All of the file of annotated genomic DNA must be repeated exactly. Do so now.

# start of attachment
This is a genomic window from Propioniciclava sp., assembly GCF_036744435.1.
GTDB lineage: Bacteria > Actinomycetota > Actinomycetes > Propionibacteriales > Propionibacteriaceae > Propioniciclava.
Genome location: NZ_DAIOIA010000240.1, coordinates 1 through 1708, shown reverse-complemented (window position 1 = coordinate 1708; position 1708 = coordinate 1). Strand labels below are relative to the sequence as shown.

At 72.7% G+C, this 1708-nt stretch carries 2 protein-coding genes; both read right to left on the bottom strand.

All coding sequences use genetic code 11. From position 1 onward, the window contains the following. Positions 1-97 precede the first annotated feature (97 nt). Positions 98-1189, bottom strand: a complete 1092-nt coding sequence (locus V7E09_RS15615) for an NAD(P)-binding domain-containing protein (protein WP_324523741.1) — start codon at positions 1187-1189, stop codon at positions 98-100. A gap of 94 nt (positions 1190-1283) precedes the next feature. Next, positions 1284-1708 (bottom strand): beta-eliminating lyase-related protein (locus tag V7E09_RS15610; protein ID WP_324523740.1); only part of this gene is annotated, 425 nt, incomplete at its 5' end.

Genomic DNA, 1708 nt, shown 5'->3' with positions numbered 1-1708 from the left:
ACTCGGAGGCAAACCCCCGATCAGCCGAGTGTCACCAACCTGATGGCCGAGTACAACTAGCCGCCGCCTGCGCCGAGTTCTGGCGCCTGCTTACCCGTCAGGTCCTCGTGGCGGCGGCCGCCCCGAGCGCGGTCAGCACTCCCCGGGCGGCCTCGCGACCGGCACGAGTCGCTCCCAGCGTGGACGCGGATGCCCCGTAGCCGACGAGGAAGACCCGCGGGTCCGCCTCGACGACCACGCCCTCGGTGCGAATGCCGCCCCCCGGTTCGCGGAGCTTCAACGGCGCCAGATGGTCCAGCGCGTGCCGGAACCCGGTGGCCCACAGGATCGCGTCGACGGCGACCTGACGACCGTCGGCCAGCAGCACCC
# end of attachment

This is a genomic window from Propioniciclava sp., assembly GCF_036744435.1.
GTDB lineage: Bacteria > Actinomycetota > Actinomycetes > Propionibacteriales > Propionibacteriaceae > Propioniciclava.
Genome location: NZ_DAIOIA010000240.1, coordinates 1 through 1708, shown reverse-complemented (window position 1 = coordinate 1708; position 1708 = coordinate 1). Strand labels below are relative to the sequence as shown.

At 72.7% G+C, this 1708-nt stretch carries 2 protein-coding genes; both read right to left on the bottom strand.

All coding sequences use genetic code 11. From position 1 onward, the window contains the following. Positions 1-97 precede the first annotated feature (97 nt). Positions 98-1189, bottom strand: a complete 1092-nt coding sequence (locus V7E09_RS15615) for an NAD(P)-binding domain-containing protein (protein WP_324523741.1) — start codon at positions 1187-1189, stop codon at positions 98-100. A gap of 94 nt (positions 1190-1283) precedes the next feature. Next, positions 1284-1708 (bottom strand): beta-eliminating lyase-related protein (locus tag V7E09_RS15610; protein ID WP_324523740.1); only part of this gene is annotated, 425 nt, incomplete at its 5' end.

Genomic DNA, 1708 nt, shown 5'->3' with positions numbered 1-1708 from the left:
ACTCGGAGGCAAACCCCCGATCAGCCGAGTGTCACCAACCTGATGGCCGAGTACAACTAGCCGCCGCCTGCGCCGAGTTCTGGCGCCTGCTTACCCGTCAGGTCCTCGTGGCGGCGGCCGCCCCGAGCGCGGTCAGCACTCCCCGGGCGGCCTCGCGACCGGCACGAGTCGCTCCCAGCGTGGACGCGGATGCCCCGTAGCCGACGAGGAAGACCCGCGGGTCCGCCTCGACGACCACGCCCTCGGTGCGAATGCCGCCCCCCGGTTCGCGGAGCTTCAACGGCGCCAGATGGTCCAGCGCGTGCCGGAACCCGGTGGCCCACAGGATCGCGTCGACGGCGACCTGACGACCGTCGGCCAGCAGCACCC